One Thinks Of It All As A Dream

Seen at Oran Mor;

touring until November 5

The Broons

Seen at MacRobert Arts Centre, Stirling;

touring until November 12

Reviewed by Mark Brown

ONE of the great strengths of the prodigious lunchtime theatre A Play, A Pie And A Pint is its capacity to pop up with unexpected gems. One such surprise package is Alan Bissett's One Thinks Of It All As A Dream. A bio-play about Pink Floyd, touring as part of the Scottish Mental Health Arts and Film Festival, it focuses primarily on the troubled life of the legendary band's first lead singer and principal songwriter, the late Syd Barrett.

Played out on designer Jonathan Scott's simple set (a small music gig stage with the interior of a lava lamp projected onto the wall), the piece traces Barrett's descent into what is widely believed to have been drug-induced mental illness. However, that conventional wisdom is called into question in one humorous scene in which Barrett's childhood friend, Floyd bass player Roger Waters, meets RD Laing. The famous psychiatrist suggests that it may well be the music industry and the band that are dysfunctional, rather than Barrett.

We see Barrett remembering being read The Wind In The Willows by his father, who died when the musician was young. The reappearance of animals from Kenneth Grahame's children's book as purveyors of LSD is a smart conceit; it reflects meaningfully on both Barrett's mental state and the hallucinogenic qualities of the drug.

Bissett explores the concern and frustration of Barrett's fellow band members, and the serious impact the lead singer's behaviour began to have on Pink Floyd. In one particularly sad and comical scene, Barrett screws up an early opportunity for the band to make it in the States, becoming a virtual statue on the set of The Pat Boone Show.

Director Sacha Kyle's production taps in nicely to the ebbs and flows of Bissett's script, which is at its strongest in the poetic monologues in which Barrett explains his thought processes. Euan Cuthbertson gives a compellingly vulnerable-yet-thoughtful performance as Barrett, while Andrew John Tait deftly walks a tightrope between loyalty and exasperation as Waters. Both are assisted wonderfully by excellent wigs and costumes.

There are a few moments in which the sometimes cartoonish hyper-realism of the piece becomes a little excessive; for instance, a Stetson-wearing, cowboy-booted Texan record company executive is particularly silly. Such moments are few, however, and do little to detract from what is a beautifully honed and truly evocative mini-drama.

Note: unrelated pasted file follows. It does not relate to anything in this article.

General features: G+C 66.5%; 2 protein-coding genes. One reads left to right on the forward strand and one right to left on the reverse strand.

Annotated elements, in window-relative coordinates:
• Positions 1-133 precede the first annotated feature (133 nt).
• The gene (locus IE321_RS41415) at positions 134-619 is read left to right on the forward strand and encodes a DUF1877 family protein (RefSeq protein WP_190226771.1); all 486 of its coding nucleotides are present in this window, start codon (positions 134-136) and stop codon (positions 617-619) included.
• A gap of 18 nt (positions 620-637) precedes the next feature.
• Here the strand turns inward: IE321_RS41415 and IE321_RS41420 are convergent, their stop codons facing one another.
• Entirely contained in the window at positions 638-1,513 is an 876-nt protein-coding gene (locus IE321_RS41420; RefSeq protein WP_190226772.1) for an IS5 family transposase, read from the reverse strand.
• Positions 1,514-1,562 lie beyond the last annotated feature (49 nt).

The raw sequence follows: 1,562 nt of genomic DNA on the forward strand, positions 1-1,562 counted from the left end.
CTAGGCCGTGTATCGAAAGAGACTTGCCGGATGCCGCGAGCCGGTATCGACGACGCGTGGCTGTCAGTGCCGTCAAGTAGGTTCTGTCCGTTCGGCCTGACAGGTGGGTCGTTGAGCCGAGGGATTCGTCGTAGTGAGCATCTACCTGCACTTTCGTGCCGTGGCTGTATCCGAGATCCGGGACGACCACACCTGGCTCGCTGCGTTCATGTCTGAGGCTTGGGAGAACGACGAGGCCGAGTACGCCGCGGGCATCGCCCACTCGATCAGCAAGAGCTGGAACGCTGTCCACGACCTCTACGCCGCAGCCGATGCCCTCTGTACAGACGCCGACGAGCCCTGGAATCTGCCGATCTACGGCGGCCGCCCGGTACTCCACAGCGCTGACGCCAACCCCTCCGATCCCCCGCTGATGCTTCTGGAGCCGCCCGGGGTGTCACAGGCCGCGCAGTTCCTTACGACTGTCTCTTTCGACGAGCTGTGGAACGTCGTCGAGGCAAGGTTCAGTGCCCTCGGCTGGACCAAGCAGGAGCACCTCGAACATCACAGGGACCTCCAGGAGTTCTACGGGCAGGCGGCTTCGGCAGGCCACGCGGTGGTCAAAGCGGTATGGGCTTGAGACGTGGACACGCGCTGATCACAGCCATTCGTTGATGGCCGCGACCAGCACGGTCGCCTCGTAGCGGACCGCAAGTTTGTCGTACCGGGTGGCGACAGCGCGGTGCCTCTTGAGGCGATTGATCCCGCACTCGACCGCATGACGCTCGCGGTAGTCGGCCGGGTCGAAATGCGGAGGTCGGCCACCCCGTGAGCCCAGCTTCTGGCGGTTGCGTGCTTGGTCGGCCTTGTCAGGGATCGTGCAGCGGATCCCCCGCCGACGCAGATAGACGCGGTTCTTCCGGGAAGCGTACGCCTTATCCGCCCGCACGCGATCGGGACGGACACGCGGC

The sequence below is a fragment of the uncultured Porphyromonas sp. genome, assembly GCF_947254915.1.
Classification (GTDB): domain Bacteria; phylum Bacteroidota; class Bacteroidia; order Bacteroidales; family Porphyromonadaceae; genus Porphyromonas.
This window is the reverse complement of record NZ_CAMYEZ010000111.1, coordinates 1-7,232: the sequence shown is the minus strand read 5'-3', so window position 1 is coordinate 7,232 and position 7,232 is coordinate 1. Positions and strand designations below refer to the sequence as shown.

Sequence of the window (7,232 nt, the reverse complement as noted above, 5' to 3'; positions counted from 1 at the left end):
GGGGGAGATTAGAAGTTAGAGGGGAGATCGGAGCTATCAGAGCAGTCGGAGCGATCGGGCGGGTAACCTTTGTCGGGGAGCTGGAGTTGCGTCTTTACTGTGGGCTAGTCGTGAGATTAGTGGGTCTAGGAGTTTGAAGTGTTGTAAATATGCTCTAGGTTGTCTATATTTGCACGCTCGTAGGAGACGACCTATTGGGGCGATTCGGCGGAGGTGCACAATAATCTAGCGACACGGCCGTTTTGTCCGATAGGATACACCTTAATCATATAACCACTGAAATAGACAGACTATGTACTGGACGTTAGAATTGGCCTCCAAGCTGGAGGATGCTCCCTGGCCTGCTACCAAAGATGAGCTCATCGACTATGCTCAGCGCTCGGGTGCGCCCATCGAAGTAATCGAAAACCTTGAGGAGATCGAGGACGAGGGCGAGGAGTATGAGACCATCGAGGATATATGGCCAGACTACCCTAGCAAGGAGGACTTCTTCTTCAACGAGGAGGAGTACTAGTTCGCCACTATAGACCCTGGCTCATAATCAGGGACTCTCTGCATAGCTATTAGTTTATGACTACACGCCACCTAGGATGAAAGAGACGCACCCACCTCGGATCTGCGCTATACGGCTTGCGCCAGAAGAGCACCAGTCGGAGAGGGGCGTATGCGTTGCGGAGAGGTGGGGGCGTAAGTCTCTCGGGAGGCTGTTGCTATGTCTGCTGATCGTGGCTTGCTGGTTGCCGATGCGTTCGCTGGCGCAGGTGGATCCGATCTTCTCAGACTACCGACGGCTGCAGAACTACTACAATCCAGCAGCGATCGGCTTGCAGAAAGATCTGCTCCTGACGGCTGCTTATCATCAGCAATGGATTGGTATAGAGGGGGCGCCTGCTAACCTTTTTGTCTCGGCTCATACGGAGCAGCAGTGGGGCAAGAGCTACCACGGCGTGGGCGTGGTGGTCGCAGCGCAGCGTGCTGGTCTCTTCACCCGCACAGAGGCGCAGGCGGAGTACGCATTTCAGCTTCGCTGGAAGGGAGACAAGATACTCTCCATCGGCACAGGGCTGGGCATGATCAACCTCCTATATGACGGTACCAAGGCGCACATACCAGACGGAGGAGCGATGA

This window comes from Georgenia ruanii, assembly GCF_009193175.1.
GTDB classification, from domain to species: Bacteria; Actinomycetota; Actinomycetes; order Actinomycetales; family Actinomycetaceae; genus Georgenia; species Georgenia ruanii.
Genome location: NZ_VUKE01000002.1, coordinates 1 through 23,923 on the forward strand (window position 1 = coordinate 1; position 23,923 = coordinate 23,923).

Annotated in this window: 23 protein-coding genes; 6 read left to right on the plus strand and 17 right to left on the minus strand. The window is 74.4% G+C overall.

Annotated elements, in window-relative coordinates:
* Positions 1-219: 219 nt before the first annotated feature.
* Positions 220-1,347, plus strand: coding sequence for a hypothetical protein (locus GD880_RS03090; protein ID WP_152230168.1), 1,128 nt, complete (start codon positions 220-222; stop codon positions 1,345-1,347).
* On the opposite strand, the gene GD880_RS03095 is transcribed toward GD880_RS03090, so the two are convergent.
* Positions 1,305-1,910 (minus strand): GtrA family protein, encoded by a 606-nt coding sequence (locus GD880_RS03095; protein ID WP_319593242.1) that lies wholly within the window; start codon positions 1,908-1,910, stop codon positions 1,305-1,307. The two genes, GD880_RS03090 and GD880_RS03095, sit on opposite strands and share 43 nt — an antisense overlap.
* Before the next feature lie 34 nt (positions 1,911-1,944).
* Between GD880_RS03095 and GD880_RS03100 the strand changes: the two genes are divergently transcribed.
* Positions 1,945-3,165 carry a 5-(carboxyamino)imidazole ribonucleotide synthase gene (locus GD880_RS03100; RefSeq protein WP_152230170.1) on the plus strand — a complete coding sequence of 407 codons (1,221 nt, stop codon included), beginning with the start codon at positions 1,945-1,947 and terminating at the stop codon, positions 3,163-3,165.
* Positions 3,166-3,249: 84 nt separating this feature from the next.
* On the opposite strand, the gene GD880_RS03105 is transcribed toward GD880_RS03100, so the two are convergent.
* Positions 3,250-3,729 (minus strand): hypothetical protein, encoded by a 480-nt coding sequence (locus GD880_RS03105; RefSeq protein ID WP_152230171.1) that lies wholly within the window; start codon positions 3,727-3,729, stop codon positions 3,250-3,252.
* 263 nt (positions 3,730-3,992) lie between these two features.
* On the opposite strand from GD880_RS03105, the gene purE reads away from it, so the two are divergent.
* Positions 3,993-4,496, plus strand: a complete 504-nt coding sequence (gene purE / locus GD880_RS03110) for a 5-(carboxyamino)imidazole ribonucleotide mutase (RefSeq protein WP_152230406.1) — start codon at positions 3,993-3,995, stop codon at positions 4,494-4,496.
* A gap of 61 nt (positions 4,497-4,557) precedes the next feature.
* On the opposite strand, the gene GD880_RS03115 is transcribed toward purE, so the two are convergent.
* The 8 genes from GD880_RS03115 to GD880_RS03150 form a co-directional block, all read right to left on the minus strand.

Going back, not to the 1960s, but to 1936, is The Broons, a new "play with songs" celebrating the 80th anniversary of Scotland's iconic cartoon strip family. Written by experienced Scottish dramatist Rob Drummond (Mr Write, Bullet Catch) and directed by Andrew Panton (artistic director of Dundee Rep), the show has been created unashamedly "for the fans".

Which is not to say that it is caught in 1930s aspic. Although Maw, Paw, The Twins and the rest of the gang seem to emerge from a sugar-coated past, Drummond does make a few concessions to modernity. In particular, like most 21st-century families, The Broons are well-connected to the internet; Hen and Joe, for example, are searching for love online on the dating website Lumber.

In fact, the core of Drummond's narrative is that the modern world is threatening the future of the Broon family; whether it be the ease of relocating to England, or of flying off to Australia, or even of contemplating (as young Horace does) joining an expedition to Mars. As the famous family cohesion is called into question, we watch each Broon spin off in an individual existential crisis.

If that all sounds a bit miserable, worry not. Not only is Becky Minto's set dominated by the bubble letters BROONS, resplendent in huge, red soft furnishing, but we are treated to oodles of classic Broons, intra-family humour. Add to that various topical gags (not least at the expense of soap opera River City), and cheer is maintained.

There is a dark aspect to the play nevertheless. Spooked by the threat of her multitudinous offspring flying the nest, Maw Broon becomes an implausibly devious cross between Ma Walton and Dick Dastardly. Formidable Maw may be, but her underhand tactics here stretch one's credulity to breaking point.

In the end, Drummond and Panton resolve the play's tensions in an entirely predictable, sickly sweet nostalgia, complete with a medley of pop hits built around the Bay City Rollers' Shang-A-Lang. When the talented cast (which includes Still Game's Paul Riley and award-winning actor Kevin Lennon) roused the audience to a frenzy of dancing and singing along, I confess, I felt like Bernie Sanders at a Donald Trump rally.

The Broons is crowd-pleasing stuff for its target audience, without question. However, given Drummond's undoubted talent, one would expect more than this theatrical equivalent of painting-by-numbers.

For tour details for One Thinks Of It All As A Dream, visit:

For tour details for The Broons, visit: